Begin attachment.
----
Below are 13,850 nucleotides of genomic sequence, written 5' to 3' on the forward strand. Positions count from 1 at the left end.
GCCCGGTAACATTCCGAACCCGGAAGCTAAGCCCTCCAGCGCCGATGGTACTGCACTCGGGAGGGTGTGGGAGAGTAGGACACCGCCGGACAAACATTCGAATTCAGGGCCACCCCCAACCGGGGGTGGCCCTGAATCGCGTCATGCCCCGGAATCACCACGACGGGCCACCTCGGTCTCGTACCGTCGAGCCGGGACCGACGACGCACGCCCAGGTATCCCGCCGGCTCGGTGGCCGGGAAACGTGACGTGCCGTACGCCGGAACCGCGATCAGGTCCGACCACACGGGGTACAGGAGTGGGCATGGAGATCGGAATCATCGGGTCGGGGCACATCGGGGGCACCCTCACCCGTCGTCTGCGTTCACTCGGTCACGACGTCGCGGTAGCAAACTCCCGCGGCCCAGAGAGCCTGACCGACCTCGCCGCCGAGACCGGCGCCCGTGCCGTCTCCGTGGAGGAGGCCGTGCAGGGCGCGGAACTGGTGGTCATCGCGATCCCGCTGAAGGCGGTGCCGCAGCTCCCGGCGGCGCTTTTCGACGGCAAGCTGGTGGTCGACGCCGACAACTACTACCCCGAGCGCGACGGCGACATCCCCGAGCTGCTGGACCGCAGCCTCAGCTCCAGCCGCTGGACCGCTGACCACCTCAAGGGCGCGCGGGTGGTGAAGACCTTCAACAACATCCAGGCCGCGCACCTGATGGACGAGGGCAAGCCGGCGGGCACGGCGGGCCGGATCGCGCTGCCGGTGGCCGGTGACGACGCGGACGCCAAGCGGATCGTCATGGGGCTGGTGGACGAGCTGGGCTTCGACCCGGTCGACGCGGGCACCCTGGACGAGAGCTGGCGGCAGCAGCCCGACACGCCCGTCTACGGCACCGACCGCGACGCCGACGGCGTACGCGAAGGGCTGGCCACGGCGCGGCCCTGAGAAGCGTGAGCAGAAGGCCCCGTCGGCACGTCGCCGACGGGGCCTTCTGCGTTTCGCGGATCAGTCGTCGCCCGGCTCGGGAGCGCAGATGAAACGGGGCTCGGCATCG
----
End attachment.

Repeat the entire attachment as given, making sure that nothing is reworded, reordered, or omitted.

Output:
Below are 13,850 nucleotides of genomic sequence, written 5' to 3' on the forward strand. Positions count from 1 at the left end.
GCCCGGTAACATTCCGAACCCGGAAGCTAAGCCCTCCAGCGCCGATGGTACTGCACTCGGGAGGGTGTGGGAGAGTAGGACACCGCCGGACAAACATTCGAATTCAGGGCCACCCCCAACCGGGGGTGGCCCTGAATCGCGTCATGCCCCGGAATCACCACGACGGGCCACCTCGGTCTCGTACCGTCGAGCCGGGACCGACGACGCACGCCCAGGTATCCCGCCGGCTCGGTGGCCGGGAAACGTGACGTGCCGTACGCCGGAACCGCGATCAGGTCCGACCACACGGGGTACAGGAGTGGGCATGGAGATCGGAATCATCGGGTCGGGGCACATCGGGGGCACCCTCACCCGTCGTCTGCGTTCACTCGGTCACGACGTCGCGGTAGCAAACTCCCGCGGCCCAGAGAGCCTGACCGACCTCGCCGCCGAGACCGGCGCCCGTGCCGTCTCCGTGGAGGAGGCCGTGCAGGGCGCGGAACTGGTGGTCATCGCGATCCCGCTGAAGGCGGTGCCGCAGCTCCCGGCGGCGCTTTTCGACGGCAAGCTGGTGGTCGACGCCGACAACTACTACCCCGAGCGCGACGGCGACATCCCCGAGCTGCTGGACCGCAGCCTCAGCTCCAGCCGCTGGACCGCTGACCACCTCAAGGGCGCGCGGGTGGTGAAGACCTTCAACAACATCCAGGCCGCGCACCTGATGGACGAGGGCAAGCCGGCGGGCACGGCGGGCCGGATCGCGCTGCCGGTGGCCGGTGACGACGCGGACGCCAAGCGGATCGTCATGGGGCTGGTGGACGAGCTGGGCTTCGACCCGGTCGACGCGGGCACCCTGGACGAGAGCTGGCGGCAGCAGCCCGACACGCCCGTCTACGGCACCGACCGCGACGCCGACGGCGTACGCGAAGGGCTGGCCACGGCGCGGCCCTGAGAAGCGTGAGCAGAAGGCCCCGTCGGCACGTCGCCGACGGGGCCTTCTGCGTTTCGCGGATCAGTCGTCGCCCGGCTCGGGAGCGCAGATGAAACGGGGCTCGGCATCG